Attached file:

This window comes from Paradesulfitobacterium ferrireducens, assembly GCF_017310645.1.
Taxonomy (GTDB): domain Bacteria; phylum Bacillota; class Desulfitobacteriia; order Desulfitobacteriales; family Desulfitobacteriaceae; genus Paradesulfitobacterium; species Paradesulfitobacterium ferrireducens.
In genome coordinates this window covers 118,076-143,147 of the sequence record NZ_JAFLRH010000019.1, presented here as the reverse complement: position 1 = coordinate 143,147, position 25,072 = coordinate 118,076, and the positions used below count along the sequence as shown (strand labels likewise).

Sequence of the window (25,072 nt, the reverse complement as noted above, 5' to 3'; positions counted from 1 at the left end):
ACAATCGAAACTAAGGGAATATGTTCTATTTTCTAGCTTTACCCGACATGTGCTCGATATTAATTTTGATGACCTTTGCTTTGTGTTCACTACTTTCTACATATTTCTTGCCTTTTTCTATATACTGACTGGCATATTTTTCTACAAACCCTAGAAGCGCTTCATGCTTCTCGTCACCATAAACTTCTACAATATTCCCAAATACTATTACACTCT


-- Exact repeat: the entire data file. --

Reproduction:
This window comes from Paradesulfitobacterium ferrireducens, assembly GCF_017310645.1.
Taxonomy (GTDB): domain Bacteria; phylum Bacillota; class Desulfitobacteriia; order Desulfitobacteriales; family Desulfitobacteriaceae; genus Paradesulfitobacterium; species Paradesulfitobacterium ferrireducens.
In genome coordinates this window covers 118,076-143,147 of the sequence record NZ_JAFLRH010000019.1, presented here as the reverse complement: position 1 = coordinate 143,147, position 25,072 = coordinate 118,076, and the positions used below count along the sequence as shown (strand labels likewise).

Sequence of the window (25,072 nt, the reverse complement as noted above, 5' to 3'; positions counted from 1 at the left end):
ACAATCGAAACTAAGGGAATATGTTCTATTTTCTAGCTTTACCCGACATGTGCTCGATATTAATTTTGATGACCTTTGCTTTGTGTTCACTACTTTCTACATATTTCTTGCCTTTTTCTATATACTGACTGGCATATTTTTCTACAAACCCTAGAAGCGCTTCATGCTTCTCGTCACCATAAACTTCTACAATATTCCCAAATACTATTACACTCT